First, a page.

The AI Lifecycle: Deploy

After experimenting with a range of models built on historic training data, the next stage of the AI lifecycle is to deploy a chosen model to score new, unseen records. The same flexibility DSS brings to model building extends to model deployment. Whether batch or real-time scoring is the right option for a particular use case, DSS has robust tools in place.


Batch Scoring

For many AI applications, batch scoring, where new data is collected over some period of time before being passed to the model, is the most effective scoring pattern. To score a dataset full of records in batch, a user deploys a model to the Flow, attaches a Score recipe to the dataset to be scored, and selects which model to use.

Deploying a model creates a “saved” model in the Flow, together with its lineage. A saved model is the output of a Training recipe which takes as input the original training data used while designing the model.


The color green in the Flow represents machine learning processes. The first green circle is the Training recipe. The diamond is the model, which is the output of the Training recipe. The green circle to the right is the Score recipe, which is used to generate predictions for the unseen “kaggle_submission” dataset.

Models aim to capture patterns in a moving and complex world. Accordingly, they must be monitored and re-trained over time in order to prevent model drift. A saved model can be retrained directly from the Flow as new data becomes available.

Despite frequent model re-training sessions over the course of a project’s lifetime, DSS makes it clear what version of the model is active at any given time and makes it easy to fall back to a previously-deployed version when necessary.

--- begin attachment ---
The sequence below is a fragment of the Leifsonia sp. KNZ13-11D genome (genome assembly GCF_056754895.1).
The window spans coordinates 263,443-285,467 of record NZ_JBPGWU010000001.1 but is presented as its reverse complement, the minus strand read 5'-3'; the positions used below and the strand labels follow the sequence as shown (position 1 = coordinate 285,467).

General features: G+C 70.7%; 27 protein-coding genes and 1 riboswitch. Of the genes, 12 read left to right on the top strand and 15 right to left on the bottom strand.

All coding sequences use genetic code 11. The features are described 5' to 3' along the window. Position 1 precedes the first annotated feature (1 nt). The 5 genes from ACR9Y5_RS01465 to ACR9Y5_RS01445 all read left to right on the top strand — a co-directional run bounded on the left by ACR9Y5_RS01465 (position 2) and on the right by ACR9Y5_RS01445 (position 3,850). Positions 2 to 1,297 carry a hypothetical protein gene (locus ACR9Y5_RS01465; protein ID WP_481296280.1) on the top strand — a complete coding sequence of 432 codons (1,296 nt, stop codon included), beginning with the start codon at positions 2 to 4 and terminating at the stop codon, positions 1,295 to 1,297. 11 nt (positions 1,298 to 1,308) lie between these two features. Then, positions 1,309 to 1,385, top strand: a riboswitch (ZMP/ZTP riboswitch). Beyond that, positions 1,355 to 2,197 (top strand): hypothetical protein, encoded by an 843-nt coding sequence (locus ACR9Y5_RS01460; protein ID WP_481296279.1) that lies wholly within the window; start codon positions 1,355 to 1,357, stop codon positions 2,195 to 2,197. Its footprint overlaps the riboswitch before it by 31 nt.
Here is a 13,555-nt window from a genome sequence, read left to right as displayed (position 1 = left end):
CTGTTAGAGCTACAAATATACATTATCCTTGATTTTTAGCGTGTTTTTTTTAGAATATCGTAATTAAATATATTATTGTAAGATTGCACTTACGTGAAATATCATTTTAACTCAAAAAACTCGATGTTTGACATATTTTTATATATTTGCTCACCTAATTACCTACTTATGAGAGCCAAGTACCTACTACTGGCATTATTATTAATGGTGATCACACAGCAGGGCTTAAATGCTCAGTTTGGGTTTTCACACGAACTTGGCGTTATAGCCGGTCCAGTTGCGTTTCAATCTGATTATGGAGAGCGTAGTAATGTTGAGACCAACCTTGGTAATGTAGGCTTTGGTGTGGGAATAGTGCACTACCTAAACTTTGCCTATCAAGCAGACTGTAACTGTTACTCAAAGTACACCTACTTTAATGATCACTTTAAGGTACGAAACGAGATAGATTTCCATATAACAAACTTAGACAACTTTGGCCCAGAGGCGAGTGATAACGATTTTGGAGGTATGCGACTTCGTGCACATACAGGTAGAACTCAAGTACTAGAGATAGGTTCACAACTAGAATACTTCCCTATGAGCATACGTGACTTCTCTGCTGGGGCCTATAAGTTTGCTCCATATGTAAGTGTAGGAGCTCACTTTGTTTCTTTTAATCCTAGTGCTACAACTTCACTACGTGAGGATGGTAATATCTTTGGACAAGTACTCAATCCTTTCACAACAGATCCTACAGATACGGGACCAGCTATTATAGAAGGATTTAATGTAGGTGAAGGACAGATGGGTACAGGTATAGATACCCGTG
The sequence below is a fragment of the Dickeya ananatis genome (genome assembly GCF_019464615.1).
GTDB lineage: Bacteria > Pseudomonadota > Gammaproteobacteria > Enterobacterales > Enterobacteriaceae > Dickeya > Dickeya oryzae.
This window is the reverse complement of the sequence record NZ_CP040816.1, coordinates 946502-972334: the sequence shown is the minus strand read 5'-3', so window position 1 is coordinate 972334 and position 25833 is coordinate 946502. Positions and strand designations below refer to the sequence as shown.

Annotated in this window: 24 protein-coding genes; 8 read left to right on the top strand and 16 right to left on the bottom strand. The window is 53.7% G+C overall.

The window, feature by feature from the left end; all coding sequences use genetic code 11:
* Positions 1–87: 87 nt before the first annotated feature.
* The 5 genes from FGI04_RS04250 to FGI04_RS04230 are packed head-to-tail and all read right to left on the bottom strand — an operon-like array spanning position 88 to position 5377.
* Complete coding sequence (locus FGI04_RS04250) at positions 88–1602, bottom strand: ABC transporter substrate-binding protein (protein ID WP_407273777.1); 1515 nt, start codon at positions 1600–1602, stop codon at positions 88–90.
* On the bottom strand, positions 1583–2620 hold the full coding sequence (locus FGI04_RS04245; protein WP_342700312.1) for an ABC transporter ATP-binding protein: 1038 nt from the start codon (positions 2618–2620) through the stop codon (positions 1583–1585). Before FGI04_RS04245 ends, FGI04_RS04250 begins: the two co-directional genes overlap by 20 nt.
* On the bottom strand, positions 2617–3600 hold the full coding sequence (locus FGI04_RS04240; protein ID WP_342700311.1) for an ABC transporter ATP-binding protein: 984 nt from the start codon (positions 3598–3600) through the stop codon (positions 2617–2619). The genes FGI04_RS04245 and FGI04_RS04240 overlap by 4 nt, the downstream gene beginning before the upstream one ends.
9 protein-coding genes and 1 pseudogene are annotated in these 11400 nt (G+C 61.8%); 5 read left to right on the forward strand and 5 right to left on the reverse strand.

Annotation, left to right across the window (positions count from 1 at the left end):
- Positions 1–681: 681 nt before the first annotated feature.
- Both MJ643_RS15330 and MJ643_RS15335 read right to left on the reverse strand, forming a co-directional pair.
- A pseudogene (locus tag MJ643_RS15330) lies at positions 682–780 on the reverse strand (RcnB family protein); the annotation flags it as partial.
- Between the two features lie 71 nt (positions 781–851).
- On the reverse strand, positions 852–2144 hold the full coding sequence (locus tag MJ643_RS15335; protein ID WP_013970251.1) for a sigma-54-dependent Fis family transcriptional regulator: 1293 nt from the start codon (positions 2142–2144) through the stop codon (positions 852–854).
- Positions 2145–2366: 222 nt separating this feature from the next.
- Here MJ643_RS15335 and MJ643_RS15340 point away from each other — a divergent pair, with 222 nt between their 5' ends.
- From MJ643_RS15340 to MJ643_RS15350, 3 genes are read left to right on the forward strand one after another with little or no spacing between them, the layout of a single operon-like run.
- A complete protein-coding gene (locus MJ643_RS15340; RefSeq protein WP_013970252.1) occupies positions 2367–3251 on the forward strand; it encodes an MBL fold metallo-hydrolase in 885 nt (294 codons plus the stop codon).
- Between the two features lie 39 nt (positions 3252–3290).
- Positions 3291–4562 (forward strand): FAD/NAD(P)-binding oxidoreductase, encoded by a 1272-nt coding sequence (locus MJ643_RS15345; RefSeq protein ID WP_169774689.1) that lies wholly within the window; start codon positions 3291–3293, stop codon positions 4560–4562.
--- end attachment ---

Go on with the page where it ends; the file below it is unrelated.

In the NY Taxi Fares project, we have deployed five versions of the LightGBM model, but it’s clear which is the active version.

Real-Time Scoring

For use cases with a real-time need, batch scoring may be an insufficient answer. To score records as they arrive in real-time, an infrastructure dedicated to handling the scoring requests is required. Dataiku API nodes can be installed on static servers or on a scalable Kubernetes cluster.

In the Design node, users can create an API service with a chosen model as its endpoint. Once this service is pushed to the API deployer, it can be deployed to (possibly many) API nodes. Using the API Deployer, one can monitor the performance of the model for a given stage of deployment.


From the API Deployer, we can examine different versions of the API and the endpoints we have created. In our example, we are using a static infrastructure defined over the Dataiku static API node. We also have the ability to run test queries against endpoints. For each of these five test queries, we receive different fare predictions.